Tuesday, November 9, 2010

Parallelizing & Multiprocessing Commands Using Python

My computer has multiple processor cores. That means I could speed up scripts by running some of their tasks in parallel. I have written up a simple Python script that uses the Multiprocessing library to take a list of jobs (each is a unix command string) and then executes them on a specified number of independent processes. These processes are created only once and act as a pool of "workers" which undertake a job, submit the result of the computation, and then undertake another job (if available in the job queue). The script ends when there are no more jobs in the job queue.
This approach is useful when (1) You have a multi-processor/multicore CPU. (2) Your tasks are CPU intensive. (3) You are reasonably sure that the jobs are not internally parallelized to take advantage of multiple CPUs. In my case, I had two directories full of numerically-named image (.ppm) files whose PSNR's had to be compared using the pnmpsnr utility. Computing PSNR is a computationally intensive task. Running the comparisons serially (single process) was significantly slower than adopting a multiprocess approach.
The code below should get you started on parallelizing your computationally intensive script. You can download the script from here.

#! /usr/bin/env python
# Sachin Agarwal, Google, Twitter: sachinkagarwal, Web: http://sites.google.com/site/sachinkagarwal/ 
# November 2010
# Using Python to execute a bunch of job strings on multiple processors and print out the results of the jobs in the order they were listed in the job list (e.g. serially).
# Partly adapted from http://jeetworks.org/node/81

#These are needed by the multiprocessing scheduler
from multiprocessing import Queue
import multiprocessing
import commands
import sys

#These are specific to my jobs requirement
import os
import re
def RunCommand (fullCmd):
        return commands.getoutput(fullCmd)
        return "Error executing command %s" %(fullCmd)

class Worker(multiprocessing.Process):
    def __init__(self,
        # base class initialization
        self.work_queue = work_queue
        self.result_queue = result_queue
        self.kill_received = False
    def run(self):
        while (not (self.kill_received)) and (self.work_queue.empty()==False):
                job = self.work_queue.get_nowait()

            (jobid,runCmd) = job
            rtnVal = (jobid,RunCommand(runCmd))

def execute(jobs, num_processes=2):
    # load up work queue
    work_queue = multiprocessing.Queue()
    for job in jobs:
    # create a queue to pass to workers to store the results
    result_queue = multiprocessing.Queue()
    # spawn workers
    worker = []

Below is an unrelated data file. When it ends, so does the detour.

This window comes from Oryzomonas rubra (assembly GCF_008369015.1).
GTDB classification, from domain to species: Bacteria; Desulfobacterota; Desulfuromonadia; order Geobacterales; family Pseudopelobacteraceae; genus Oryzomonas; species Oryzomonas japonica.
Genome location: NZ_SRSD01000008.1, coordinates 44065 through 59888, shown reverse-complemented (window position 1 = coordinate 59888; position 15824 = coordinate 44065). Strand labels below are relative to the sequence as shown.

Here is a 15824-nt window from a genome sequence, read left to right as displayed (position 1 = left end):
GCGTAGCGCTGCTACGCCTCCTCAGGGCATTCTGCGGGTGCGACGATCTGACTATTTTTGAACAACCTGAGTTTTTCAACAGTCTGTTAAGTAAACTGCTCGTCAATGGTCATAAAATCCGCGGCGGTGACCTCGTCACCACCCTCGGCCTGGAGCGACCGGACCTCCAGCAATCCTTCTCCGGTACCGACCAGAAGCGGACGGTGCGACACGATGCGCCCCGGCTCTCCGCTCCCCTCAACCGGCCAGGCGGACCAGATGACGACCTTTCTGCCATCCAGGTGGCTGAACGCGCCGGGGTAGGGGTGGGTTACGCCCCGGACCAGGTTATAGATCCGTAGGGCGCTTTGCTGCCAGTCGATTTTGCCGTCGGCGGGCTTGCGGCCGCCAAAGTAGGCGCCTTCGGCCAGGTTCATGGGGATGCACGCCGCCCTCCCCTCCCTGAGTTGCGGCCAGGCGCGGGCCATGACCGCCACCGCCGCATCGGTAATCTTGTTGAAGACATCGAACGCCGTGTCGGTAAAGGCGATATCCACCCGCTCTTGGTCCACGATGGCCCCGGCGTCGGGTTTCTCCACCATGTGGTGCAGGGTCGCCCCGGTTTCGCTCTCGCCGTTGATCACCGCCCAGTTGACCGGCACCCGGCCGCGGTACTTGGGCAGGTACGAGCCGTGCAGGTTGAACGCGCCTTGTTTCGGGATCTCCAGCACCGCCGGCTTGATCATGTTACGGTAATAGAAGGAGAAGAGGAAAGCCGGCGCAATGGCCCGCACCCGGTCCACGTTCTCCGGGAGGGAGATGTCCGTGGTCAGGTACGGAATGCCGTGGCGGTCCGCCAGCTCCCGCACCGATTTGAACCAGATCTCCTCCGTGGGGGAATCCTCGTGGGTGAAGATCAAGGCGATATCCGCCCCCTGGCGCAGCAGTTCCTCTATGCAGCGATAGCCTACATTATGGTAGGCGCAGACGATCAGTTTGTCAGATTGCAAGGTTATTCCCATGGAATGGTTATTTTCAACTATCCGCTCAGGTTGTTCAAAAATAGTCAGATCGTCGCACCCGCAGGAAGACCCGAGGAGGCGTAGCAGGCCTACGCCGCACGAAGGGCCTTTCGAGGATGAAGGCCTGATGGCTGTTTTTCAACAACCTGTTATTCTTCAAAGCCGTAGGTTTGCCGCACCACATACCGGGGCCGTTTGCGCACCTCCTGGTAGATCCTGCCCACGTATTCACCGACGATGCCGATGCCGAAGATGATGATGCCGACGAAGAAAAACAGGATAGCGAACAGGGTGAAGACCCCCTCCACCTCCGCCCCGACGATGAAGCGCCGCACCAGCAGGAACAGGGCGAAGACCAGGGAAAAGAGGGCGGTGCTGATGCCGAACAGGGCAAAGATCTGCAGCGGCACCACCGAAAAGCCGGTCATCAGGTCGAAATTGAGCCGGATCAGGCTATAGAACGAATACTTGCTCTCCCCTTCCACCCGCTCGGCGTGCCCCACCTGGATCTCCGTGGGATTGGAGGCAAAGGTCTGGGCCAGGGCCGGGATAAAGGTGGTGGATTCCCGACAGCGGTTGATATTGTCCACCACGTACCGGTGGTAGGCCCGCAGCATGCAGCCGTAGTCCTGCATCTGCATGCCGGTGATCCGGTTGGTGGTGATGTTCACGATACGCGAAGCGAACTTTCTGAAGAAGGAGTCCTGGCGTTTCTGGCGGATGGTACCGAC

for i in range(num_processes):
        worker.append(Worker(work_queue, result_queue))
    # collect the results from the queue
    results = []
    while len(results) < len(jobs): #Beware - if a job hangs, then the whole program will hang
        result = result_queue.get()
    results.sort() # The tuples in result are sorted according to the first element - the jobid
    return (results) 

if __name__ == "__main__":
    import time #Code to measure time
    starttime = time.time() #Code to measure time
    jobs = [] #List of jobs strings to execute
    jobid = 0#Ordering of results in the results list returned

    #Code to generate my job strings. Generate your own, or load joblist into the jobs[] list from a text file
    lagFactor = 5
    ppmDir1 = sys.argv[1]
    ppmDir2 = sys.argv[2]
    decNumRe = re.compile(u"((\d+)\.(\d+))")
    ctr = 0
    for root, dirs, files in os.walk(ppmDir1):
        numFiles = len(files)
        fNameLen = len(files[0].split('.')[0])
        for fName in files:
            for offset in range(0,lagFactor):
                fNumber = int(fName.split('.')[0])
                targetFile =  '%0*d' % (fNameLen, max(fNumber-offset,1))
                targetPath = ppmDir2+'/'+targetFile+'.ppm'
                origPath = ppmDir1+'/'+fName
                fullCmd = "pnmpsnr "+origPath+' '+targetPath  #Linux command to execute
                jobs.append((jobid,fullCmd)) # Append to joblist
                jobid = jobid+1

    # run
    numProcesses = 2
    if len(sys.argv) == 3:
        numProcesses = int(sys.argv[1])
    results = execute(jobs,numProcesses) #job list and number of worker processes
    #Code to print out results as needed by me. Change this to suit your own need
    # dump results
    ctr = 0
    for r in results:
        (jobid, cmdop) = r  
        if jobid % lagFactor == 0:
            print jobid/lagFactor,
        print '\t',
            print cmdop.split()[10],
            print "Err",
        ctr = ctr+1

    print "Time taken = %f" %(time.time()-starttime) #Code to measure time